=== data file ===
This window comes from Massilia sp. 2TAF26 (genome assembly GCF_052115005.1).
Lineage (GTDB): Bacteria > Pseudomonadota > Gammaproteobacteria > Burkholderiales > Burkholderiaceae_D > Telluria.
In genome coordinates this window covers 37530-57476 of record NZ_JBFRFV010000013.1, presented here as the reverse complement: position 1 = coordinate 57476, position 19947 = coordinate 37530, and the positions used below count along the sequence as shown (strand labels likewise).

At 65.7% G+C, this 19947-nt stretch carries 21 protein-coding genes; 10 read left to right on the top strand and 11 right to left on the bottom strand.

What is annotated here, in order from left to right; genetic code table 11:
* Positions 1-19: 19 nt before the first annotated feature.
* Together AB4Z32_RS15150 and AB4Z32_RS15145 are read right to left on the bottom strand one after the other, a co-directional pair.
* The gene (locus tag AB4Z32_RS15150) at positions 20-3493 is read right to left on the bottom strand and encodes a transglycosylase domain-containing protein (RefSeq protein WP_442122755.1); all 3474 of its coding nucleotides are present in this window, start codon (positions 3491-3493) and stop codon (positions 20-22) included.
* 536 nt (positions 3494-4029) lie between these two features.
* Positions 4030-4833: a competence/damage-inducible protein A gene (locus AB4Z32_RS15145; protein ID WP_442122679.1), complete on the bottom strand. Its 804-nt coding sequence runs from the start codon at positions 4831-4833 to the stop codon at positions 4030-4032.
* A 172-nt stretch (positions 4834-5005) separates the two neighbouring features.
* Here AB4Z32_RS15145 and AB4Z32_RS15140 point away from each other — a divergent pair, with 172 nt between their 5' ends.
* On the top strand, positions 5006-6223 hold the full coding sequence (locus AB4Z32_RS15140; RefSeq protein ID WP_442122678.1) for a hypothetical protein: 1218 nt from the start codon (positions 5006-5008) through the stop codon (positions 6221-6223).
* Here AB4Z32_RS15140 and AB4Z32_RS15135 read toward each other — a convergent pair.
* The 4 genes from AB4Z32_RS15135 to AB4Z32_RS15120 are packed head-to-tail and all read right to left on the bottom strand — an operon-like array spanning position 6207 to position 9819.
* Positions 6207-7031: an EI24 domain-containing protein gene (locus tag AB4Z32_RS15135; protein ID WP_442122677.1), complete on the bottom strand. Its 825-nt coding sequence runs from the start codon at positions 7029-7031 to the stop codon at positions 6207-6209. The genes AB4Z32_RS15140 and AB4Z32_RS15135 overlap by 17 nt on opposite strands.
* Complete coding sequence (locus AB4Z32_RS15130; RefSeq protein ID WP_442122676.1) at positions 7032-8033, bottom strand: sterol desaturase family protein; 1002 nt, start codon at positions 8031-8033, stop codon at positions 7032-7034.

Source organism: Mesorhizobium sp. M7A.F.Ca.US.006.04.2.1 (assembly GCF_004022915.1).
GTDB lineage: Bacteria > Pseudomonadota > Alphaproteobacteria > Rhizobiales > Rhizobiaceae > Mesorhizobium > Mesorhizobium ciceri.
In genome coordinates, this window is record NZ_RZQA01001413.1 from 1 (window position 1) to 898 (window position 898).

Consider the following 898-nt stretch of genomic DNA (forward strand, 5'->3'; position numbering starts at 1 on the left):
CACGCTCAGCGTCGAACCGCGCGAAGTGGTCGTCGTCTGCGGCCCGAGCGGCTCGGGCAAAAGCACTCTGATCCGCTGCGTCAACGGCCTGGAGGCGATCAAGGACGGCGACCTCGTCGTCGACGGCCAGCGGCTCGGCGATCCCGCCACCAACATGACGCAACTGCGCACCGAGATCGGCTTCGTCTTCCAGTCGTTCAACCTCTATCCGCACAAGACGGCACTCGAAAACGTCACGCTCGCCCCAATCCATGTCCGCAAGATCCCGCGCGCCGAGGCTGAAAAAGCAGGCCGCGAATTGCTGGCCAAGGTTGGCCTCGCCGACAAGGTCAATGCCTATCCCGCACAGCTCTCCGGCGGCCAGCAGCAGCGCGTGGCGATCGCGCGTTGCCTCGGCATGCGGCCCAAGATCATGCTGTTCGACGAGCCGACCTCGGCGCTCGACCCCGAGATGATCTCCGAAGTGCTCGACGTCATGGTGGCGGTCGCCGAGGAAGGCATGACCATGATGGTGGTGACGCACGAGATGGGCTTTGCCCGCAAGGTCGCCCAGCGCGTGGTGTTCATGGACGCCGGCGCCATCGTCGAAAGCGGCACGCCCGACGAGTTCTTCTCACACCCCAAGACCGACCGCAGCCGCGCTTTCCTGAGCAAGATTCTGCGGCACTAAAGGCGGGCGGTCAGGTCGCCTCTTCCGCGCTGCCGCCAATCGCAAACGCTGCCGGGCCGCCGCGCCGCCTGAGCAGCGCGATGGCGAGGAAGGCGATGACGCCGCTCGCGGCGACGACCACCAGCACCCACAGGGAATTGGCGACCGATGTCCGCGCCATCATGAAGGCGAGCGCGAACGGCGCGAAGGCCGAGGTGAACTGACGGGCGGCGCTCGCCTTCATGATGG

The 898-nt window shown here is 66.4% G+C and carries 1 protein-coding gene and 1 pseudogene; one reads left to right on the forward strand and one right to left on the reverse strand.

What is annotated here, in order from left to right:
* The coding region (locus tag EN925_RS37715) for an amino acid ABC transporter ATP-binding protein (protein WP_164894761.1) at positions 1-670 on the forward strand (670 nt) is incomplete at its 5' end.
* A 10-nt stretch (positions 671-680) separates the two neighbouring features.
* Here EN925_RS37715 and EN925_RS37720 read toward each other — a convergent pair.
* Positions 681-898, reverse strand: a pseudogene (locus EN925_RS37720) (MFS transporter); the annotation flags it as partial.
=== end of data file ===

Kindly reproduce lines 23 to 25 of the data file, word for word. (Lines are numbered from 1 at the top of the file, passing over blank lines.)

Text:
The 898-nt window shown here is 66.4% G+C and carries 1 protein-coding gene and 1 pseudogene; one reads left to right on the forward strand and one right to left on the reverse strand.

What is annotated here, in order from left to right:
* The coding region (locus tag EN925_RS37715) for an amino acid ABC transporter ATP-binding protein (protein WP_164894761.1) at positions 1-670 on the forward strand (670 nt) is incomplete at its 5' end.